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Crohn's Disease Forum » Parents of Kids with IBD » Newly diagnosed 7 year old


11-24-2016, 07:13 PM   #1
Chronsmommy
 
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Location: Saugerties, New York
Newly diagnosed 7 year old

My 7 year old daughter was just diagnosed with Crohn's. She got a bad virus back in March of this year and had some diarrhea with that sickness which never went away. Her other symptoms included lack of weight gain, anemia, blood in the stool, nausea, random fevers.

She had a colon/endoscopy which revealed lesions in her stomach, small intestines and colon. The biopsies further confirmed Crohn's with granulomas and signs of chronic inflammation.

The pediatric GI said the inflammation was mild, but the distribution was moderate. He started her on Apriso right away, and wants her to go on 6 MP. (He's already done the blood work for 6MP, which all came back fine.) But he doesn't think she needs a steroid.

He strongly recommended putting her on 6 MP. The other option he presented was just doing targeted therapy, that would hit her colon but wouldn't deal with the symptoms in the rest of her digestive track. But that would involved doing an MRI, and then another endoscopy in 6 months, and a strong possibility that she would have to go on the immune suppressant anyway.

I like the doctor. He seems smart, thorough and experienced. But the idea of my daughter being on these intense drugs indefinitely is scary. Does anyone have children with Crohn's who don't have to be on any maintenance medication?

I've learned a lot so far from reading posts on this board and am so glad I found this community.
11-24-2016, 09:37 PM   #2
my little penguin
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Welcome !!
Sorry you had to find us
My kiddo was Dx at age 7 and soon will be 13
No parents want their kids on any of these meds
But you have to think in terms of today not indefinitely
Since new drugs come to market and new better understanding of the disease is changing etc...
On the beginning most ped gi
Do a upper /lower colonoscopy with biopsies
Then imaging Mre plus capsule endoscopy to determine the full extent of the disease
Can't some don't do the capsule endoscopy
But Mre is a minimum
You have a very long small intestine that can't be viewed at all on a scope so imaging is the only way to determine if there is damage
This is important to know so you a know how bad she is and b know if the meds are helping or not

Neither med your gi is talking about will get rid of the inflammation by itself
6-mp takes 3-5 months to become effective
Most gi no longer prescribe 6-mp since it increases risk of lymphoma
They use methotrexate instead which takes 8-12 weeks .

Second if you are not treating the inflammation then it will continue to get worse until the med can take over
6-mp and mtx etc are not designed to reduce inflammation they are just there to maintain it
Asprio is a 5-asa which is not FDA approved as a monotherapy for crohns
It basically acts as a cream to treat the top layer of the intestine only
Most gi refer to it like giving aspirin for a brain tumor
Not going to help too much but not going to hurt either

Most ped gi use een (exclusive enteral nutrition ) formula only no food for 6-9 weeks
As effective as steriods but no side effects
Increased weight and growth plus at least for my kiddo helps with anemia

Ds has done een 3 times so far and supplemental en with food since Dx

Please get a second opinion
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11-24-2016, 10:59 PM   #3
Maya142
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Hi and welcome!
Sorry you have to be here.

Pediatric IBD tends to be harder to control than adult IBD which is why most pediatric GIs tend to use immunomodulators or biologics. Most doctors agree that while drugs like Apriso do not hurt, they also do not help. They only target the first layer of the intestine while Crohn's affects all layers.

The side effects of immunomodulators do sound scary but to us the complications of untreated Crohn's were much scarier. Untreated inflammation can lead to strictures, fistulae, abscesses, infections and even cancer. In kids, untreated inflammation can interfere with growth and development.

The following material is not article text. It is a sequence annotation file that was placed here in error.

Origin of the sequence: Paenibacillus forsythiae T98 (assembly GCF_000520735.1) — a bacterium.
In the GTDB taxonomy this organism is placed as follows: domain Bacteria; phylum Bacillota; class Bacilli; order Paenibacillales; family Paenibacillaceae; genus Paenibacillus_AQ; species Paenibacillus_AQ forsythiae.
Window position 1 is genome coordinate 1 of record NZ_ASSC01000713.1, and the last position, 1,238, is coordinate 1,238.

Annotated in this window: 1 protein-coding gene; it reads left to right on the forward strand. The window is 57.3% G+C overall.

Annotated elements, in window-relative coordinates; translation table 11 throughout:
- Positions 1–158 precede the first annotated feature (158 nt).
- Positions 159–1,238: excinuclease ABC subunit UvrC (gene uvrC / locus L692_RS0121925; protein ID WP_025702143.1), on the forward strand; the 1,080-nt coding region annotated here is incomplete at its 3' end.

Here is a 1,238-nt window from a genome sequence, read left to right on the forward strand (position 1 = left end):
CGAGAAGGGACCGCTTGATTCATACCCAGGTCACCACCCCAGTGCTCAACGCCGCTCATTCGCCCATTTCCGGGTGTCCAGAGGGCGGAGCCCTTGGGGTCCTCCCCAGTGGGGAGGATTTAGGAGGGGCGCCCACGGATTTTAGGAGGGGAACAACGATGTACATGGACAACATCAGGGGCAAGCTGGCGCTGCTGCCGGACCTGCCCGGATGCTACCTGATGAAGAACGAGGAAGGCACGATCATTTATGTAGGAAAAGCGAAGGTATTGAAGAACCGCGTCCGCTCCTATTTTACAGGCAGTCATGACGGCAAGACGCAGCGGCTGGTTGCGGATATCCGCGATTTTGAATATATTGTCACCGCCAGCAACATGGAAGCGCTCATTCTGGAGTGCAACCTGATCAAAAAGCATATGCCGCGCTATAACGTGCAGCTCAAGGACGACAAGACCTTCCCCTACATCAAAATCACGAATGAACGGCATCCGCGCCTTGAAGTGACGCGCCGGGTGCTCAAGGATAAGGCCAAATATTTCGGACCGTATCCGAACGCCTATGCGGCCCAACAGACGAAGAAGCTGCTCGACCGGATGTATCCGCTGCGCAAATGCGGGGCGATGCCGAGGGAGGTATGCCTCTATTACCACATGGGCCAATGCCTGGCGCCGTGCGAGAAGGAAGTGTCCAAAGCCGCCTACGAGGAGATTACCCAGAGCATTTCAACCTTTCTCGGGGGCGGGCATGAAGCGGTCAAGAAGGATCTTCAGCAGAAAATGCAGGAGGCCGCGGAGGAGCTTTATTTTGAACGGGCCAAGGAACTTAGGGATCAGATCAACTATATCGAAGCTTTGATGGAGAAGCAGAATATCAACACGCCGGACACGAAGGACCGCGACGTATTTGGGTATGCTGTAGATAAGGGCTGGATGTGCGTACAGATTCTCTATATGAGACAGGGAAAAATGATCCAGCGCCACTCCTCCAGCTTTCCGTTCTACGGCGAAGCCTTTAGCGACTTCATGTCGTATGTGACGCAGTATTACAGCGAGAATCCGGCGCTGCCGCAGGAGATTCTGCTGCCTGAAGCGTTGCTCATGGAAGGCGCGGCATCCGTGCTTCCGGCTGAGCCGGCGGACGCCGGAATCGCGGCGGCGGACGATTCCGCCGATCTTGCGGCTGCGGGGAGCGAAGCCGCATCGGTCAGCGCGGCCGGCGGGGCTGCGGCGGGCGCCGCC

My daughter is now on Imuran - the sister drug of 6MP. She has had no issues besides a little nausea when she started it. She is monitored very carefully. She is also on a biologic for her juvenile arthritis.

This is a good presentation about the risks and the benefits of various meds for IBD: http://programs.rmei.com/CCFA139VL/

An MRE or small bowel imaging is pretty standard and should really be done at diagnosis, if it hasn't already been done. It sounds like your daughter has inflammation in many places, so her small bowel should be checked.

If you are not comfortable with 6MP, I would encourage you to get a second opinion. Boston Children's, CHOP and Cincinnati Children's are the top 3 pediatric IBD centers. Mount Sinai in NYC is also good.

Remember that 6MP will take some time to work - think months, not weeks. Your daughter may need steroids or EEN (formula only diet) to help get the inflammation under control while it kicks in.

Typically, if growth failure is present, then her IBD would not be considered mild.

It is a VERY tough decision - we agonized and agonized over it. I spent many sleepless nights worrying about it. But it was the right decision for us and we have never regretted it.

I'll tag some other parents so you can hear from them: Clash, Pilgrim, pdx, crohnsinct, Kimmidwife, Farmwife
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Mom of M (20)
diagnosed with Crohn's Disease at 16
Juvenile Idiopathic Arthritis at 12
Juvenile Ankylosing Spondylitis at 16

Mom of S (23)
dx with JIA at 14
Ankylosing Spondylitis at 18
11-24-2016, 11:28 PM   #4
my little penguin
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https://www.ncbi.nlm.nih.gov/pmc/art...report=classic

Good review

Abstract
BACKGROUND & AIMS: Thiopurine therapy for inflammatory bowel disease (IBD) has been associated with increased risk for lymphoma. We estimated the relative risk of lymphoma in patients with IBD exposed to thiopurines and compared relative risk values derived from population-based studies with those from referral center-based studies. We investigated whether active use increased risk compared with past use, and whether sex, age, or duration of use affects risk of lymphoma.

METHODS: We searched MEDLINE, EMBASE, and Cochrane databases, as well as conference abstracts and international publications, for the terms "6-MP and lymphoma," "6-mercaptopurine and lymphoma," "thiopurines and lymphoma," "azathioprine and cancer and IBD," "azathioprine and malignancy and IBD," "azathioprine and lymphoma," and "lymphoproliferative and thiopurines." Pooled standardized incidence ratios (SIRs) and 95% confidence intervals (CIs) were estimated. The deviance statistic from Poisson models was used to calculate heterogeneity.